The UN deputy secretary general has called on Muslim countries to help end violence against women and girls in Afghanistan and help the Taliban move from the 13th century to the 21st century.
UN Deputy Secretary-General Amina Mohammad said during a recent visit to Afghanistan that she was using all possible “means” in talks with Taliban officials to end actions against Afghan women and girls.
Former Nigerian minister and UN deputy secretary-general Amina Muhammad told a press conference on Wednesday that she visited Afghanistan last week with a UN delegation and four Taliban, including the foreign minister and deputy prime minister.
Amina Mohammad said Taliban officials tried to convince them that they had taken steps to create a safe environment for women, but they were not recognised. Amina Mohammad said: “I would say that the definition of protecting them (the Taliban) is equivalent to the oppression of women.”
After meetings in Kabul and Kandahar, the head of the UN humanitarian mission, Martin Griffiths, and the heads of other major aid groups also visited Afghanistan this week, where they pressed the Taliban to impose national laws on Afghan women. And lift your ban on international NGO aid work.
Emphasis on humanitarian principles
Griffiths said the purpose of the visit was to convince the Taliban that it was critical to start relief operations and allow women to work in them. He said the delegation’s message was simple and that the ban made the work of humanitarian agencies more difficult.
Griffiths said: “Those (Afghan Taliban leaders) I met with said they were aware of the need for Afghan women to work, as well as their rights. work to address the needs of these women and the world will see that happen in time. course.” Amina Mohammad said that in talks with Taliban leaders, she stressed humanitarian principles and reminded them that non-discrimination is the most important point in humanitarian treatment.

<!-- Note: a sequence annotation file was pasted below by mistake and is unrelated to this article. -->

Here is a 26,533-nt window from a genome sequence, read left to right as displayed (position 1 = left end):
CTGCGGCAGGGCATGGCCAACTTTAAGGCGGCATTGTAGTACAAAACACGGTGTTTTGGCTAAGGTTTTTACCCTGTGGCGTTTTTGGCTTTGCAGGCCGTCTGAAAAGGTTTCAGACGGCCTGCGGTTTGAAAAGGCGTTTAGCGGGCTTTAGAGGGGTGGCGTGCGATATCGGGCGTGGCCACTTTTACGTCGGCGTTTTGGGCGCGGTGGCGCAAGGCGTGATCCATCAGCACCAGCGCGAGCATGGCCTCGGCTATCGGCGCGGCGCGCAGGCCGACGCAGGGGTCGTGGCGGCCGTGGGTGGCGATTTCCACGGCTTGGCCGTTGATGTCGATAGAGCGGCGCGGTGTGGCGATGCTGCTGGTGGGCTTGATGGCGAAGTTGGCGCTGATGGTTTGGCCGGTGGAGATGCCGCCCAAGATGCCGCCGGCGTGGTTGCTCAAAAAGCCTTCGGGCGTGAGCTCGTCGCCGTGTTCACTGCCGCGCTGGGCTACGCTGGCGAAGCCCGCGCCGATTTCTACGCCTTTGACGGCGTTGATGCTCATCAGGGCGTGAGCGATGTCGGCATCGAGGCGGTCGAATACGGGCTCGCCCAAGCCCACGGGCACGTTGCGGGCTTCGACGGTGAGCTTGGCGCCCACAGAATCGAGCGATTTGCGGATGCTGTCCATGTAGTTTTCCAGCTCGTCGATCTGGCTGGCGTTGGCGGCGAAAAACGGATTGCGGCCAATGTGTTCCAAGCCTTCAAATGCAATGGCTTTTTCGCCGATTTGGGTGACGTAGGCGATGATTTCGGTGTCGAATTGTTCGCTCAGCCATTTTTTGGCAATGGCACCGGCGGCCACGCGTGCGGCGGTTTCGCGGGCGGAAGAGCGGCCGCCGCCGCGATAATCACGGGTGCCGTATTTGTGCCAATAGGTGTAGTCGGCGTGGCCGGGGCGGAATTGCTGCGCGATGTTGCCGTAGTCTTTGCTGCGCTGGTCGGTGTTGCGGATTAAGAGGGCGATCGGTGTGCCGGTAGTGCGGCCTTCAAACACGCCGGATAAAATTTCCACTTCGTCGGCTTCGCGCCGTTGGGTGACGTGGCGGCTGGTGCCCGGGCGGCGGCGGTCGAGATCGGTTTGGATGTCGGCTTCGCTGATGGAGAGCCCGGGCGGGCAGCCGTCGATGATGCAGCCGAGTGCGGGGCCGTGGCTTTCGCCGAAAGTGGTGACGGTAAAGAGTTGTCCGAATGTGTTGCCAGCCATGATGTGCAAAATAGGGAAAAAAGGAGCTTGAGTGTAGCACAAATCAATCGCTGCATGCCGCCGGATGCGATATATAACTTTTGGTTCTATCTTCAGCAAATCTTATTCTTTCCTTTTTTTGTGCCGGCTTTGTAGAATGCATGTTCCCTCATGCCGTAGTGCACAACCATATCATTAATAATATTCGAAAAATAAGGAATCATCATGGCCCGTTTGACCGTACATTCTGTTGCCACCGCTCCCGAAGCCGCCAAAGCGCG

“Direct conversation with women is also prohibited”
According to Amina Mohammad, “As a Sunni Muslim like the Taliban, I told the Afghan ministers that when it comes to banning girls’ education beyond the sixth grade and taking away women’s rights, they are not following Islam” and harming people.
The Deputy Secretary General of the United Nations said that a Taliban leader said that he was forbidden to speak directly to us (women) and did not look at us during the conversation.
Amina Mohammad said the Taliban assured her that the rights of women and girls would be restored when the time came. When pressed by the United Nations for a timeline, Taliban leaders said it would happen “soon.”
The UN delegation, before arriving in Kabul, also visited Muslim-majority countries, including Indonesia, Turkey, the Gulf states and Saudi Arabia. According to Jahan Amina Mohammad, she gained wider support against the Taliban’s restrictions on women.
“Muslim countries unite”
Amina Mohammad said that a proposal by the United Nations and the Organization of Islamic Cooperation (OIC) to hold an international conference on “Women in the Muslim World” in mid-March is being considered. “It is very important for Muslim countries to unite. We have to take the fight to the region and we need bold and courageous decisions for that, because women’s rights are important,” she said.
Amina Mohammad said we need to do a lot for women’s rights in Afghanistan. “We have to see how the Taliban go from the 13th century to the 21st century. And that journey is not possible in just one day. He further said that it is important how to exert maximum pressure on the Taliban so that they can adhere to the principles of joining the “international family”.
“No one is against any Muslim country or Sharia (law). But they should not be allowed to become a tool of extremism and harm the rights of women and girls. This is totally unacceptable and we will continue to do it,” said Amina. Mohammed. are established.”
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